The Christian Institute has spoken out after the Government broke its promise not to extend Sunday trading by launching a snap consultation on empowering local authorities to extend hours.
In the consultation, launched during the summer holidays, ministers use the convenience of online shopping and the “lucrative” tourism industry to argue that shops should be open for longer on a Sunday.
They are arguing for the issue to be devolved to local authorities, giving them power to “improve the well-being of local citizens”.
But the Keep Sunday Special campaign was told ahead of the General Election that the Conservatives believed that the current system “provides a reasonable balance” and that they had “no current plans to relax the Sunday trading laws”.
Colin Hart, Director of The Christian Institute, warned that extending Sunday trading could have damaging effects on Christians and society as a whole.
He said: “The Government has wasted no time in breaking its promise by clearly setting out its intention to change the law on Sunday trading. Just days before the election it said there were ‘no plans’ to change the law and yet it is already going back on that commitment.”
“Ministers say they are listening to views on the issue, but this is a snap consultation launched at a very bad time.
… this is a snap consultation launched at a very bad time.Colin Hart,The Christian Institute
“They have buried it in the middle of the summer holidays, and at a time when many Christian groups and church leaders are focused on an upcoming assisted suicide debate.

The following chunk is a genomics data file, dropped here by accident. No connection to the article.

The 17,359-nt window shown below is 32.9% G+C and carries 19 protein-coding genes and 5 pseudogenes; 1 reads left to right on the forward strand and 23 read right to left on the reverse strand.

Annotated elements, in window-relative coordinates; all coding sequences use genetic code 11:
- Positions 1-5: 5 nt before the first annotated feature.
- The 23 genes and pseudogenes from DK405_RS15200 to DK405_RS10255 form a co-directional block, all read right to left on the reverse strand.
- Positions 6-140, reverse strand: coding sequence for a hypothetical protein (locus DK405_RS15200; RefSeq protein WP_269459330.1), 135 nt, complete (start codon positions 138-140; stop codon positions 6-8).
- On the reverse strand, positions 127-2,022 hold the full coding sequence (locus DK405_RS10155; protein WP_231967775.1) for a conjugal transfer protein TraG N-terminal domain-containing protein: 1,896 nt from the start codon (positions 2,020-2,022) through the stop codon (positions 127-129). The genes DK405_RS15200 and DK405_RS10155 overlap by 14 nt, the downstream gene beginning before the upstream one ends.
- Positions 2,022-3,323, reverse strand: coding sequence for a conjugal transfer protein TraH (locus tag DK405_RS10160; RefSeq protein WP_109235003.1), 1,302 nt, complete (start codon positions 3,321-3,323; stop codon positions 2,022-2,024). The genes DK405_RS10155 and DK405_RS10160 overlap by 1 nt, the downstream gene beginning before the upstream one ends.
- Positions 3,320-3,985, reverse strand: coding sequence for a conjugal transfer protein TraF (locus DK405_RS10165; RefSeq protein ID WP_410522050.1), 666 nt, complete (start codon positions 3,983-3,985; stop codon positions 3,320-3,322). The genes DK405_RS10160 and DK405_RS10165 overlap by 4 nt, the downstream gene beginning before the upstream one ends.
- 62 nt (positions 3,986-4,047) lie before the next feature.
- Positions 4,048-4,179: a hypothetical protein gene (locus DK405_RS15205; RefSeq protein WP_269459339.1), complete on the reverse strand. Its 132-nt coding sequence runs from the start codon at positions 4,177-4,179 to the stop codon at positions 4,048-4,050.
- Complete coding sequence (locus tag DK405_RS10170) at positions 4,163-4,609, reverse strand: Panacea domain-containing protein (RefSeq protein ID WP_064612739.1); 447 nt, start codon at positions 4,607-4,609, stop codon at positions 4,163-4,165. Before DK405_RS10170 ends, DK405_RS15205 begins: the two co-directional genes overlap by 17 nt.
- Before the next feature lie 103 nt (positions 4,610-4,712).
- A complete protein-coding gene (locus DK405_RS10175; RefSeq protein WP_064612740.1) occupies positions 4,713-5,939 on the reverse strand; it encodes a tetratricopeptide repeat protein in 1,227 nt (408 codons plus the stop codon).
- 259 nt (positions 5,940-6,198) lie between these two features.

“This is a very serious issue affecting many Christians across the country, forcing them to choose between their faith and their job.
“Extended Sunday trading impacts not just shop assistants, but lorry drivers, cleaners, security guards and a whole host of other workers.
“Christian employees already receive inadequate protection from the current laws and these plans make things worse.
“There is no doubt that liberalising Sunday trading will lead to more pressure on people to work on Sundays, harming family life and further interfering with Sunday as a day of rest.”
Precious family time
The Church of England has also spoken out against the plans, warning that: “Any further erosion of shared community life, whether that is driven by central or local government, will be detrimental to all of us”.
And the TUC said that the increase in shopping hours “would take precious family time away from shopworkers”.
Last month, shopworkers’ trade union Usdaw warned: “The changes that the government is consulting on offer only chaos, confusion and contradiction.”
Columnist Tim Montgomerie has said the individual choice given to some people “to buy goods they don’t need with money they don’t have requires that another person’s Sunday visit to Gran or to church must end — or their employability might suffer”.